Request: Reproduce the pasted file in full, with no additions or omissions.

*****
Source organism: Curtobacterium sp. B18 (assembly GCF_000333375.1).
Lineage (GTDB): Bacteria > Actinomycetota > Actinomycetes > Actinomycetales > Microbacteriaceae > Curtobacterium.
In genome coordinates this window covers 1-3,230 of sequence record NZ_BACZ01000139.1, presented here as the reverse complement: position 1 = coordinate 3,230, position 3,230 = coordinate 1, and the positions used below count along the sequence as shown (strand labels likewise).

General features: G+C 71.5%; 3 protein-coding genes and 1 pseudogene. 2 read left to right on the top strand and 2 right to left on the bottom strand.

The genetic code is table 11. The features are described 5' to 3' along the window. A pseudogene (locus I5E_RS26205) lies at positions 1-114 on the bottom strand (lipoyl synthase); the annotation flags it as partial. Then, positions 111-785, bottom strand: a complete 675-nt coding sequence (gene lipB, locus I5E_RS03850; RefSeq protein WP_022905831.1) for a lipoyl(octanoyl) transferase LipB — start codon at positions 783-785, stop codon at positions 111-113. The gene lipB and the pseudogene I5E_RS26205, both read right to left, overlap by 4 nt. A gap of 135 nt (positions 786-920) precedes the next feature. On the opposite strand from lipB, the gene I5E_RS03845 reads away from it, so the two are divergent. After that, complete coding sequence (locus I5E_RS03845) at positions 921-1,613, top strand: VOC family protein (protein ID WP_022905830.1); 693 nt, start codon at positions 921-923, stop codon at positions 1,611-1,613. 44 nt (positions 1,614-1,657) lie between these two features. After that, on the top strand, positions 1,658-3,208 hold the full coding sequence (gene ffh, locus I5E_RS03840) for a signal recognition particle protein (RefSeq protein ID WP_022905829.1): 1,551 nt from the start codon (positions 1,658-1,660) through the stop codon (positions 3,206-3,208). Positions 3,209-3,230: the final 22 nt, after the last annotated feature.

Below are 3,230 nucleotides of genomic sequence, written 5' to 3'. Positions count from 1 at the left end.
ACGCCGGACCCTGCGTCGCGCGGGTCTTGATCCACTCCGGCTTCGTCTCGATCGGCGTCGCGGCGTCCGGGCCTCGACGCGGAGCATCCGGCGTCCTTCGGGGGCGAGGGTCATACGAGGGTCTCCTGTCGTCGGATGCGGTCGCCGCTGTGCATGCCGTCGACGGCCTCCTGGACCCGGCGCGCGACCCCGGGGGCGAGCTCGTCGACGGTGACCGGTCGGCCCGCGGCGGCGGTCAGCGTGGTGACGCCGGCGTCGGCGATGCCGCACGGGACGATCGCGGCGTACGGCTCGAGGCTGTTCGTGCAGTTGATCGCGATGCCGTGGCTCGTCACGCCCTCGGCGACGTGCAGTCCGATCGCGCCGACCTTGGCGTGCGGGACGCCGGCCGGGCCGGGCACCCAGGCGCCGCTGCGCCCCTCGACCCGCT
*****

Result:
Source organism: Curtobacterium sp. B18 (assembly GCF_000333375.1).
Lineage (GTDB): Bacteria > Actinomycetota > Actinomycetes > Actinomycetales > Microbacteriaceae > Curtobacterium.
In genome coordinates this window covers 1-3,230 of sequence record NZ_BACZ01000139.1, presented here as the reverse complement: position 1 = coordinate 3,230, position 3,230 = coordinate 1, and the positions used below count along the sequence as shown (strand labels likewise).

General features: G+C 71.5%; 3 protein-coding genes and 1 pseudogene. 2 read left to right on the top strand and 2 right to left on the bottom strand.

The genetic code is table 11. The features are described 5' to 3' along the window. A pseudogene (locus I5E_RS26205) lies at positions 1-114 on the bottom strand (lipoyl synthase); the annotation flags it as partial. Then, positions 111-785, bottom strand: a complete 675-nt coding sequence (gene lipB, locus I5E_RS03850; RefSeq protein WP_022905831.1) for a lipoyl(octanoyl) transferase LipB — start codon at positions 783-785, stop codon at positions 111-113. The gene lipB and the pseudogene I5E_RS26205, both read right to left, overlap by 4 nt. A gap of 135 nt (positions 786-920) precedes the next feature. On the opposite strand from lipB, the gene I5E_RS03845 reads away from it, so the two are divergent. After that, complete coding sequence (locus I5E_RS03845) at positions 921-1,613, top strand: VOC family protein (protein ID WP_022905830.1); 693 nt, start codon at positions 921-923, stop codon at positions 1,611-1,613. 44 nt (positions 1,614-1,657) lie between these two features. After that, on the top strand, positions 1,658-3,208 hold the full coding sequence (gene ffh, locus I5E_RS03840) for a signal recognition particle protein (RefSeq protein ID WP_022905829.1): 1,551 nt from the start codon (positions 1,658-1,660) through the stop codon (positions 3,206-3,208). Positions 3,209-3,230: the final 22 nt, after the last annotated feature.

Below are 3,230 nucleotides of genomic sequence, written 5' to 3'. Positions count from 1 at the left end.
ACGCCGGACCCTGCGTCGCGCGGGTCTTGATCCACTCCGGCTTCGTCTCGATCGGCGTCGCGGCGTCCGGGCCTCGACGCGGAGCATCCGGCGTCCTTCGGGGGCGAGGGTCATACGAGGGTCTCCTGTCGTCGGATGCGGTCGCCGCTGTGCATGCCGTCGACGGCCTCCTGGACCCGGCGCGCGACCCCGGGGGCGAGCTCGTCGACGGTGACCGGTCGGCCCGCGGCGGCGGTCAGCGTGGTGACGCCGGCGTCGGCGATGCCGCACGGGACGATCGCGGCGTACGGCTCGAGGCTGTTCGTGCAGTTGATCGCGATGCCGTGGCTCGTCACGCCCTCGGCGACGTGCAGTCCGATCGCGCCGACCTTGGCGTGCGGGACGCCGGCCGGGCCGGGCACCCAGGCGCCGCTGCGCCCCTCGACCCGCT